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I currently have a form with a submit and cancel button. Depending on some logic, each time the page loads, I want that same cancel button to redirect to different other pages in the application. This is the code I have at the moment in my aspx view that changes the location.href based on my property

   <% if (Model.MyProperty.Equals("something"))
      { %>
       <input class="btnCancel" type="button" value="" onclick="location.href='<%: Url.Action("MyAction","MyController", new {Area="MyArea"},null)%>'" />
   <% } %>
   <% else if (Model.MyProperty.Equals("somethingelse"))
      { %>
       <input class="btnCancel" type="button" value="" onclick="location.href='<%: Url.Action("MyOtherAction","MyOtherController", new {Area="SomeOtherArea"},null)%>'" />
   <% } %>

Is this the correct and elegant way to do this? I would rather reduce the multiple IF-ELSE conditions if there was a way to do it.

Thanks for your time.

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MVC3 without Razor? If you want to reduce if-else you may put everything (controller, method and area) inside a configuration section uses ad dictionary for MyProperty value. –  Adriano Repetti May 2 '12 at 15:36
Wasn't my choice to go for aspx. the problems of code inheritance I tell you! –  user20358 May 2 '12 at 15:44
@Adriano: any code example of how that is done ? –  user20358 May 2 '12 at 15:50
Take a look at stackoverflow.com/questions/338242/… then follow the @JustinPihony answer! –  Adriano Repetti May 2 '12 at 15:53
could not find JustinPihony there. Could you send me the direct link please? –  user20358 May 4 '12 at 12:38

3 Answers 3

You can create a cancel method that takes your property as a parameter and redirect appropriately within the controller. This logic should probably not be in your view anyway as views should have almost 0 logic anyway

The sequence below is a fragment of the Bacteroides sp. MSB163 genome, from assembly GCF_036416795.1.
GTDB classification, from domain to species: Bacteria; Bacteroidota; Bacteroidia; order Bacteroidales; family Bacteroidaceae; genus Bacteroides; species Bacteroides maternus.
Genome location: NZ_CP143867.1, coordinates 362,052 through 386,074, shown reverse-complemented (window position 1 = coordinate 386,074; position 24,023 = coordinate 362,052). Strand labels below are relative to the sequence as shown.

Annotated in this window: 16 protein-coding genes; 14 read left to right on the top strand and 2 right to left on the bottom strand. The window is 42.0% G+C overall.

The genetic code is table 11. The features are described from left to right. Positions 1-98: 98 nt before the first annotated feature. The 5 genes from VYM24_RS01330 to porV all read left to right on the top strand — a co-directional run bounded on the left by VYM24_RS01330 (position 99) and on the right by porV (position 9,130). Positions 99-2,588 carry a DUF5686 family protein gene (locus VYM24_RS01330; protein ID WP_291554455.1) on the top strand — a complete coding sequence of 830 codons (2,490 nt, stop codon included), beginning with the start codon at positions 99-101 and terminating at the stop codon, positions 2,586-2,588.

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The way I've always handled multiple redirect options is by setting the href value in the controller action.

The View is generic, but the controller action is specific to the context of the page your rendering. So in your model, make a property called CancelUrl. Now, in the controller action, set it to the link you want it to go to.

model.CancelUrl = Url.Action("action", "controller");

This way, all you have to do in your View is say

<a href="@Model.CancelUrl">Text</a>
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setting a url as a string messes up everything when you deploy the application, because now you don't have the virtual directory or it is not the same as your developer machine. I always thought using Url.Action is the better way. Correct me if I am wrong... –  user20358 May 2 '12 at 15:48
I meant use the Url.Action method in the controller. This solves the issue you're referring to. I've updated my answer. –  mccow002 May 2 '12 at 15:53
Thanks, but the return url wont be set in my controller as I don't have any logic there. To set it in my business project I will need to instantiate the UrlHelper class for which I will need to reference System.Web.Mvc. A {System.Web.Mvc} reference in the business project? And then after making that reference I also need to send in the RequestContext to it. not clean IMO. any other way you had in mind? –  user20358 May 2 '12 at 16:15
I am actually thinking of having 3 string properties now. One each for Action, Controller, Area... and using that in my aspx view. –  user20358 May 2 '12 at 16:17
Your building your model, meant for the presentation layer, in the business layer? I think you might want to revisit your architecture. –  mccow002 May 2 '12 at 16:46

I would put the property that will be used to decide the cancel action in the view model (as you already have), alongside any other required properties.

For example:

public class IndexModel
    //any other properties you need to define here
    public string MyProperty { get; set; }

Then your view would look similar to:

@model IndexModel

@using (Html.BeginForm())
    //other information you may want to submit would go here and in the model.

    @Html.HiddenFor(m => m.MyProperty)
    <button type="submit" name="submit" value="submit">submit</button>
    <button type="submit" name="cancel" value="cancel">cancel</button>

And finally, your post action should decide the next action that should be returned:

public ActionResult Index(IndexModel model)
    if (!string.IsNullOrEmpty(Request["submit"]))
        if (ModelState.IsValid)
            //any processing of the model here
            return RedirectToAction("TheNextAction");
        return View();

    if (model.MyProperty.Equals("something"))
        return RedirectToAction("MyAction", "MyController", new { area = "MyArea" });
    else //assumes the only other option is "somethingelse"
        return RedirectToAction("MyOtherAction", "MyOtherController", new { area = "SomeOtherArea" });
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